John Cale on Jonathan Richman: “He created his own special reality”
From the urgent primitivism of The Modern Lovers to a series of open-eyed, childlike and whimsical ‘solo’ albums, Jonathan Richman has carved out an idiosyncratic career. In the current issue of Uncut – in shops now or available to buy online by clicking here – friends, fans and former collaborators help Rob Hughes explore Richman’s extraordinary musical adventures.
The summer of 1973 was supposed to be The Modern Lovers’ decisive moment. In August, the quartet found themselves supporting Tower Of Power at San Bernardino’s Swing Auditorium, as part of a showcase for potential record company suitors. Anticipating something akin to the boisterous party mood of the headliners, the crowd were instead subjected to Jonathan Richman’s odd, dissonant songs about auto signs, Cubist painters and being straight. It didn’t go well.
“As we came on, everyone in the audience was yelling, ‘Rock’n’roll! Rock’n’roll!’” recalls keyboardist Jerry Harrison. “And there we were, doing stuff like ‘Hospital’ – ‘When you get out of the hospital/Let me back into your life.’ It didn’t quite measure up to what they were expecting, so they reacted fairly violently towards us.”
Bassist Ernie Brooks remembers: “All these people had turned up – Warner Bros, A&M and others – because they wanted to manage us. But the crowd started throwing stuff. At one point during the show Jonathan said, ‘We know you don’t like us, but we love you anyway.’”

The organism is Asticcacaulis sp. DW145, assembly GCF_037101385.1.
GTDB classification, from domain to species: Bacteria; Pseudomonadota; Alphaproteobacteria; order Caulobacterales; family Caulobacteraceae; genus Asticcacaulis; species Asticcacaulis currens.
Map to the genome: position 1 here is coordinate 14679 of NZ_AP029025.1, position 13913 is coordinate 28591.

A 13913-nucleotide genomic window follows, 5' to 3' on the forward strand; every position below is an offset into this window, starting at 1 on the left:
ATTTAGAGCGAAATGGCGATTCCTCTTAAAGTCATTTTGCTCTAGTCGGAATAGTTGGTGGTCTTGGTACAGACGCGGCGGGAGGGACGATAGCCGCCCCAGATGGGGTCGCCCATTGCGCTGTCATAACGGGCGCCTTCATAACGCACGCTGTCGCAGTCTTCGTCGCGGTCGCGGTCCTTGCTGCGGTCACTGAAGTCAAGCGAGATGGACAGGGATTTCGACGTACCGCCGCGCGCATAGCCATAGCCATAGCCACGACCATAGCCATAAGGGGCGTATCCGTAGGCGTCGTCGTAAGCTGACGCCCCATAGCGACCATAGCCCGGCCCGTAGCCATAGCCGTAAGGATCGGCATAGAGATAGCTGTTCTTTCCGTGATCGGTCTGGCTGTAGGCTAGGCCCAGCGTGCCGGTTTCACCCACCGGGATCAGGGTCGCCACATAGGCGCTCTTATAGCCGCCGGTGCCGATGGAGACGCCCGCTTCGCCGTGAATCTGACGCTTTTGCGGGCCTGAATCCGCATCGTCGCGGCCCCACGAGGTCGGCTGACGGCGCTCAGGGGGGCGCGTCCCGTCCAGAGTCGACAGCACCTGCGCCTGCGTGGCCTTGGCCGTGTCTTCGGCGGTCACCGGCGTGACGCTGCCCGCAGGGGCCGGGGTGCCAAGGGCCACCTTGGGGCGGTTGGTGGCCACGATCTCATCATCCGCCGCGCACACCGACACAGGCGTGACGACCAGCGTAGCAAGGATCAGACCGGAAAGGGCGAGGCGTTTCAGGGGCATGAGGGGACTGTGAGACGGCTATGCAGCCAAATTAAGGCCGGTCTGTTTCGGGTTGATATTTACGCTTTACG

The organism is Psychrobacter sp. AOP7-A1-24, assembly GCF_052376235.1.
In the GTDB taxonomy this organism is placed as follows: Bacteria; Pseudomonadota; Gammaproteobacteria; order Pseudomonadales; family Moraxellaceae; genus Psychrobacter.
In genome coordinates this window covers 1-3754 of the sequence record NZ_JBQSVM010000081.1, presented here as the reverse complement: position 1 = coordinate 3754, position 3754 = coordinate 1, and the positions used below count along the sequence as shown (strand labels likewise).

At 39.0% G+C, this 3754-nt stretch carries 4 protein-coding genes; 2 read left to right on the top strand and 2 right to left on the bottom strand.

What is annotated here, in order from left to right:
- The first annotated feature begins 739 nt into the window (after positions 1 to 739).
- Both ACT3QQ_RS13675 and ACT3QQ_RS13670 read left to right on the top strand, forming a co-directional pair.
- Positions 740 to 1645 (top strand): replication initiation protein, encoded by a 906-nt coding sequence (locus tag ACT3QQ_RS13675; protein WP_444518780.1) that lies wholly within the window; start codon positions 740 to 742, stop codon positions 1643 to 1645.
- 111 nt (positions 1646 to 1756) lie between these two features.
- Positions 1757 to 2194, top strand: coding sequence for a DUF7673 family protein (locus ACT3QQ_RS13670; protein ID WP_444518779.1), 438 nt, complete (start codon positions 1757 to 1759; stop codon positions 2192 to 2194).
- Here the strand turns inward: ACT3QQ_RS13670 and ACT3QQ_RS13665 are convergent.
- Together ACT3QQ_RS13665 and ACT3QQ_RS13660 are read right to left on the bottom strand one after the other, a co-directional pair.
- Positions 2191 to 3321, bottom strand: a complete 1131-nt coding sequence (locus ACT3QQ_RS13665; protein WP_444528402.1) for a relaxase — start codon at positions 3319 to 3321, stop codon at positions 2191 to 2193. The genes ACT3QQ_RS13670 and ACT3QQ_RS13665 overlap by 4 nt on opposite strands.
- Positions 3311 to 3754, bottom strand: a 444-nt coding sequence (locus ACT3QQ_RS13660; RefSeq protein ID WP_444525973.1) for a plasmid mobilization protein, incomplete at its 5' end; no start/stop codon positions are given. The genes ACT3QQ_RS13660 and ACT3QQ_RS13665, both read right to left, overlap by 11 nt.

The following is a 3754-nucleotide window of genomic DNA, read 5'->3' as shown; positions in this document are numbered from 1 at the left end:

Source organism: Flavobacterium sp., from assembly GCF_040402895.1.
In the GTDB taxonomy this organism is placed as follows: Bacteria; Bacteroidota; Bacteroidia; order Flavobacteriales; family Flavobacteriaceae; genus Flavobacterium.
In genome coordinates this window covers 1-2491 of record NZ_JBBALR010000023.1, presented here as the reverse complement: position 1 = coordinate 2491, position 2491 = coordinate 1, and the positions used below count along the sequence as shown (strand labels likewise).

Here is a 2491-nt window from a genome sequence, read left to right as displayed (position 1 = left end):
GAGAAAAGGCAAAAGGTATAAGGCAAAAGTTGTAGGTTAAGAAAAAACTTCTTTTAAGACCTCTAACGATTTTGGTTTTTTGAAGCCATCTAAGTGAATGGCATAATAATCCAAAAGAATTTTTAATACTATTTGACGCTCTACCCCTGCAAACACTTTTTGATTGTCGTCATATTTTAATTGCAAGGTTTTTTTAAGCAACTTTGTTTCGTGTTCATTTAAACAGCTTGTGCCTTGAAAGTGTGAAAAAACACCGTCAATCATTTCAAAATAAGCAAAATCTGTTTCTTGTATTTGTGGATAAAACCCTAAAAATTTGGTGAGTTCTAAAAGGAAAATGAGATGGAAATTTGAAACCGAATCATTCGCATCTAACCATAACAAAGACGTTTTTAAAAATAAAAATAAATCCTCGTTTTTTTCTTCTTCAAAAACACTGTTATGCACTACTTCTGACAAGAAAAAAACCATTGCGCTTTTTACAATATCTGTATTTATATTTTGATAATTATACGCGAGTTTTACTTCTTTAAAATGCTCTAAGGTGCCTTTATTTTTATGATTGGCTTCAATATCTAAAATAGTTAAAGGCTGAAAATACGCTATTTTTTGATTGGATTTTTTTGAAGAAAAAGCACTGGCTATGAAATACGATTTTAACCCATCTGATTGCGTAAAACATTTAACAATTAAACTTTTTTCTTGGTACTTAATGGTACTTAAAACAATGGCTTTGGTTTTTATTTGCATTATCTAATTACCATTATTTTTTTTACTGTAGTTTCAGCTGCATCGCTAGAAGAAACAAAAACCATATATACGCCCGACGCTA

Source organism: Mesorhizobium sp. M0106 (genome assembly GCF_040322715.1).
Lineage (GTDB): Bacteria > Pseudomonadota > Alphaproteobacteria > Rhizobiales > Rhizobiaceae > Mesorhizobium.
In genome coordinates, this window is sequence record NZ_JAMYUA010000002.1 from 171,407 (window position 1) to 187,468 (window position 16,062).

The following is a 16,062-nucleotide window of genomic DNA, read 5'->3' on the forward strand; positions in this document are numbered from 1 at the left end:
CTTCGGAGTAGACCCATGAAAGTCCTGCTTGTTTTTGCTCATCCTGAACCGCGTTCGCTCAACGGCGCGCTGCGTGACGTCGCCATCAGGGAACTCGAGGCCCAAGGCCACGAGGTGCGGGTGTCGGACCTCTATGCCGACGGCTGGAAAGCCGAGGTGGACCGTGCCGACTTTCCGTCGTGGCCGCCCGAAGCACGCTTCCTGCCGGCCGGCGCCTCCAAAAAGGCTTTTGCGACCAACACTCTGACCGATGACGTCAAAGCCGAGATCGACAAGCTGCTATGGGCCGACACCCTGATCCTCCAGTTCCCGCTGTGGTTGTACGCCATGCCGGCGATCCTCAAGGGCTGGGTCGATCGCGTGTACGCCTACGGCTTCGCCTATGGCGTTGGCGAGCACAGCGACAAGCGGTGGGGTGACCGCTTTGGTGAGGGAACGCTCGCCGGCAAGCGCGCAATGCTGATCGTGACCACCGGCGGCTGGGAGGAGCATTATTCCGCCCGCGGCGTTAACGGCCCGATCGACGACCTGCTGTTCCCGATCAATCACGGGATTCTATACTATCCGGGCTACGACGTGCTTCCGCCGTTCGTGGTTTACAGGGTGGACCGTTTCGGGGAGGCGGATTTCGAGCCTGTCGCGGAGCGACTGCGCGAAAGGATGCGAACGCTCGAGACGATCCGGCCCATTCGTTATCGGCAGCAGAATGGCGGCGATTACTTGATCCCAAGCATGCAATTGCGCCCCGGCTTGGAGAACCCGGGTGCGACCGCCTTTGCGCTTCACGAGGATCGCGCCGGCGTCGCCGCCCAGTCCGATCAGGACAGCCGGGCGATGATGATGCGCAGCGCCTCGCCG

This was no isolated incident. The Modern Lovers made a habit of polarising audiences. They’d developed a reputation around their hometown of Boston. Richman, in particular, was the antithesis of starry ’70s indulgence, standing centre stage in jacket, tie and pressed trousers, his neat hair cropped short. The best of his early songs – “Roadrunner”, “Hospital”, “Someone I Care About”, “She Cracked”, “I’m Straight” – were products of a distinct outlook, one that valued romantic love, filial loyalty and the frisson between modern suburbia and old-world aesthetics.
Richman appeared as a wide-eyed innocent navigating a fickle American culture, guided by an unnerving sincerity. He was anti-drugs, anti-hippie and pro-fidelity. “It was not an act in the slightest,” confirms Harrison. “It was him. He had this ethos, this entire belief system about how to live one’s life.”
“There was very little that was orthodox about Jonathan,” says John Cale, who produced The Modern Lovers’ early demos. “Like his views on life, his views on music and art were much more from a childlike and dream-filled perspective, which allowed him to create his own special reality.”